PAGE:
Energy efficiency, water savings, and health issues are the three green hot buttons that most consumers respond to, a panel of industry experts told attendees during the Greenbuild International Conference & Expo in Chicago. But officials of Pulte Group, American Standard, and USA Today also said that buyers not only desire well-performing sustainable products and homes that meet these needs, they must be attractive too.

“Some deep green builders get so wrapped up in the envelope that they forget about the aesthetics,” Wendy Koch, who writes the GreenHouse blog for USA Today, said during a presentation to several hundred home building professionals.

Don Devine, CEO of American Standard Brands, said that only about 15% of consumers are green advocates, adding “for the 85% who are not compelled by the green movement, they are not willing to compromise on style and function.”

Across all income groups, energy efficiency is the top priority, said Deborah Meyer, senior vice president of the Pulte Group, which markets Centex entry-level, Pulte move-up, and Del Webb active-adult homes. In a survey Pulte conducted of 5,000 new-home buyers, 48% said they would spend $2,000 to $6,000 to lower their monthly utility bills by $30.

Meyer said consumers don’t respond well to complicated messages and literature about green features and benefits, so she advised devising a simple home energy rating scale that shows how much they can save. “Focus on how much it costs to operate the home,” the chief marketing officer explained.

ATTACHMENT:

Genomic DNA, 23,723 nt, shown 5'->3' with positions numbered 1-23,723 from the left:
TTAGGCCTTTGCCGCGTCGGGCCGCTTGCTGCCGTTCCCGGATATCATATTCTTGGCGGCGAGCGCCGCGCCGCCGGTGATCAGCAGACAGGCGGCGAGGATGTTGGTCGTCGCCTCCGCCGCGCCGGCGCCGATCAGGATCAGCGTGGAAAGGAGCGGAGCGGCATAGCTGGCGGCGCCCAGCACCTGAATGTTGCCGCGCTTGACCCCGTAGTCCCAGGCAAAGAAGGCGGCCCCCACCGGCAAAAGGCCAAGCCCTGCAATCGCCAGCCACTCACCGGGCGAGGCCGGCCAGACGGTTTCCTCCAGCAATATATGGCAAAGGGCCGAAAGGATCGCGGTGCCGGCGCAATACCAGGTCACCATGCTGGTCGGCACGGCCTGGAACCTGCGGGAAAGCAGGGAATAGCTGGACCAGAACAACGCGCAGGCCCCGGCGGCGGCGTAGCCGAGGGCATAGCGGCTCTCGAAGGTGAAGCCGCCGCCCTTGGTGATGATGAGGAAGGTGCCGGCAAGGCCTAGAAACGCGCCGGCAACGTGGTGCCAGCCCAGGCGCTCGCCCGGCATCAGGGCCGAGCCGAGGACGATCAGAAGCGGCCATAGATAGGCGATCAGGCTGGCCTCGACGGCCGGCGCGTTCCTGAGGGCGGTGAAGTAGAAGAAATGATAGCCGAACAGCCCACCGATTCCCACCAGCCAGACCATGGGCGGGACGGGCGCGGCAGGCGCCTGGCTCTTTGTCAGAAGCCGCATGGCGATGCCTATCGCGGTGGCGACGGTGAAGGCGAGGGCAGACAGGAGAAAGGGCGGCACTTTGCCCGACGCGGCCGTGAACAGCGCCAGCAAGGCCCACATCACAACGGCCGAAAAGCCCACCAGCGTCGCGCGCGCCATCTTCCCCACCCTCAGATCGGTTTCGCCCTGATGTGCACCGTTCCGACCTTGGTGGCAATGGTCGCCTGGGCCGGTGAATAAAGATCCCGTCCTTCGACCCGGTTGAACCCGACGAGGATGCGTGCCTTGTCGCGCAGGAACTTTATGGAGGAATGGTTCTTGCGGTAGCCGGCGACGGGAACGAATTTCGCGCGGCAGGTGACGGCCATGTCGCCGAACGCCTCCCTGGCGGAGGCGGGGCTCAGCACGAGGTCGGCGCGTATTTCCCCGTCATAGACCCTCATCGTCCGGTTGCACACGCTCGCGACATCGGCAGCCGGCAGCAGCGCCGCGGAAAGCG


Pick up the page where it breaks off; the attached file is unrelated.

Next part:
Likewise, Koch recommended that pros use the KISS (keep it simple, stupid) approach when explaining a home’s green attributes to clients.

The majority of consumers believe green products cost more, Devine noted, adding that all but the greenest of green consumers are “a show-me challenge.” Nevertheless, the American Standard executive said the way to create demand for green products is through education of the builder and homeowner. For example, “Water-saving products often will pay for themselves in one year,” he said.

At the end of the session, one Virginia-based custom home builder said many of her well-to-do clients install geothermal systems, water-conserving fixtures and fittings, and other green products--but then insist on stone from France. Koch said it’s the pro’s job to show customers that there are “real cool” green products closer to home.

“We don’t need to be importing these products,” she concluded.

Jean Dimeo is Chief Editor, Online, for EcoHome.